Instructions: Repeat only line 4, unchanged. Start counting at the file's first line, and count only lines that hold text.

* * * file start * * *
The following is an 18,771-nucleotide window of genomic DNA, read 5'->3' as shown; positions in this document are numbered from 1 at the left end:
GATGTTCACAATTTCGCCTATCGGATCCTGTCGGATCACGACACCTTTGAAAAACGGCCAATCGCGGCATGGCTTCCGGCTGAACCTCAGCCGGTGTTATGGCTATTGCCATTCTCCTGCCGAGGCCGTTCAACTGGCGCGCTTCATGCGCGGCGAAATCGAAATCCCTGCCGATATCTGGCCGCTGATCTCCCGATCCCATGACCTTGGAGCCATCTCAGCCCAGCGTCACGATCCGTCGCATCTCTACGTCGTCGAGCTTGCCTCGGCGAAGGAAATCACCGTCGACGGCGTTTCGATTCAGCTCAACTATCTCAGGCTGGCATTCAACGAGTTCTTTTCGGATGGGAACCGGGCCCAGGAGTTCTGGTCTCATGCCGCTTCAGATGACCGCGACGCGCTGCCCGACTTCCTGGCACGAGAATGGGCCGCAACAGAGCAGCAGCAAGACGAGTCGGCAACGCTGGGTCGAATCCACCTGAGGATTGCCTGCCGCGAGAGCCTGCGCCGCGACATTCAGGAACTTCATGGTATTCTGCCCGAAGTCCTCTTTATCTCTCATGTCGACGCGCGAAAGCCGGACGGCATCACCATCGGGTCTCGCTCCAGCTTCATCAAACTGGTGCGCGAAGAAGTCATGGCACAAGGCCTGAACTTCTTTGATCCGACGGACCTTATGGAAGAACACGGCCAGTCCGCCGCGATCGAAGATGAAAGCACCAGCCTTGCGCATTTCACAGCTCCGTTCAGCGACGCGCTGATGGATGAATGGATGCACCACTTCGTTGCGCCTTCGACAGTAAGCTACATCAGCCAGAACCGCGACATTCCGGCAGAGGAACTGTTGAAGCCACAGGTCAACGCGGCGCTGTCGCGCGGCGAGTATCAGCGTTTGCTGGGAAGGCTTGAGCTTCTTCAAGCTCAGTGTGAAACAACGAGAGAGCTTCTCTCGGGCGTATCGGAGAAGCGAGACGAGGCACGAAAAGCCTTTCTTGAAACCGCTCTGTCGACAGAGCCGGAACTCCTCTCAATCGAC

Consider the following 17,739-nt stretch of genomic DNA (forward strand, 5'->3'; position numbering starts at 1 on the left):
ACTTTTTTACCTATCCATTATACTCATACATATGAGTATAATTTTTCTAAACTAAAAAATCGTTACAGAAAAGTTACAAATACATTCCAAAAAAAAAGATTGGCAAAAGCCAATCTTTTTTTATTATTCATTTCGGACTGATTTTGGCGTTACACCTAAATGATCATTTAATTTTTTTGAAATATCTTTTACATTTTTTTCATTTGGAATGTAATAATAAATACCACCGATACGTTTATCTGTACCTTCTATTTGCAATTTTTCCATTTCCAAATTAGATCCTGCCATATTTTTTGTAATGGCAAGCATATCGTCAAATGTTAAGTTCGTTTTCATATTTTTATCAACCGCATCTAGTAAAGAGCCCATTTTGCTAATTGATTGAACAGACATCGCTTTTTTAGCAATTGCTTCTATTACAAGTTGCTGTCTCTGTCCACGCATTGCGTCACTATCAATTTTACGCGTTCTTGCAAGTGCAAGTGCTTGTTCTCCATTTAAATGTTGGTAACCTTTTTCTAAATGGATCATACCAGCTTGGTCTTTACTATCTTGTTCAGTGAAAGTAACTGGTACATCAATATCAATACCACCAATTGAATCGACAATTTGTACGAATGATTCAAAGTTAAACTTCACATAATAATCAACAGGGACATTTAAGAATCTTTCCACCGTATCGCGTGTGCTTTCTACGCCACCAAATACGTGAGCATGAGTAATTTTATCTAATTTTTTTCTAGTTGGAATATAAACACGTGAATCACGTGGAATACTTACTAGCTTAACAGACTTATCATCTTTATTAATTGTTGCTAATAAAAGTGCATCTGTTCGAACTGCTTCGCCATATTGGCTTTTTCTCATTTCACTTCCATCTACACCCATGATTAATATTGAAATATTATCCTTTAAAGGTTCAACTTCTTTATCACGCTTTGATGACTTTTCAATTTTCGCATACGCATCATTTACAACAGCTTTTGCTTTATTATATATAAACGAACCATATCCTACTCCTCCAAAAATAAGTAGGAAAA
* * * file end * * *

ACTTTTTTACCTATCCATTATACTCATACATATGAGTATAATTTTTCTAAACTAAAAAATCGTTACAGAAAAGTTACAAATACATTCCAAAAAAAAAGATTGGCAAAAGCCAATCTTTTTTTATTATTCATTTCGGACTGATTTTGGCGTTACACCTAAATGATCATTTAATTTTTTTGAAATATCTTTTACATTTTTTTCATTTGGAATGTAATAATAAATACCACCGATACGTTTATCTGTACCTTCTATTTGCAATTTTTCCATTTCCAAATTAGATCCTGCCATATTTTTTGTAATGGCAAGCATATCGTCAAATGTTAAGTTCGTTTTCATATTTTTATCAACCGCATCTAGTAAAGAGCCCATTTTGCTAATTGATTGAACAGACATCGCTTTTTTAGCAATTGCTTCTATTACAAGTTGCTGTCTCTGTCCACGCATTGCGTCACTATCAATTTTACGCGTTCTTGCAAGTGCAAGTGCTTGTTCTCCATTTAAATGTTGGTAACCTTTTTCTAAATGGATCATACCAGCTTGGTCTTTACTATCTTGTTCAGTGAAAGTAACTGGTACATCAATATCAATACCACCAATTGAATCGACAATTTGTACGAATGATTCAAAGTTAAACTTCACATAATAATCAACAGGGACATTTAAGAATCTTTCCACCGTATCGCGTGTGCTTTCTACGCCACCAAATACGTGAGCATGAGTAATTTTATCTAATTTTTTTCTAGTTGGAATATAAACACGTGAATCACGTGGAATACTTACTAGCTTAACAGACTTATCATCTTTATTAATTGTTGCTAATAAAAGTGCATCTGTTCGAACTGCTTCGCCATATTGGCTTTTTCTCATTTCACTTCCATCTACACCCATGATTAATATTGAAATATTATCCTTTAAAGGTTCAACTTCTTTATCACGCTTTGATGACTTTTCAATTTTCGCATACGCATCATTTACAACAGCTTTTGCTTTATTATATATAAACGAACCATATCCTACTCCTCCAAAAATAAGTAGGAAAA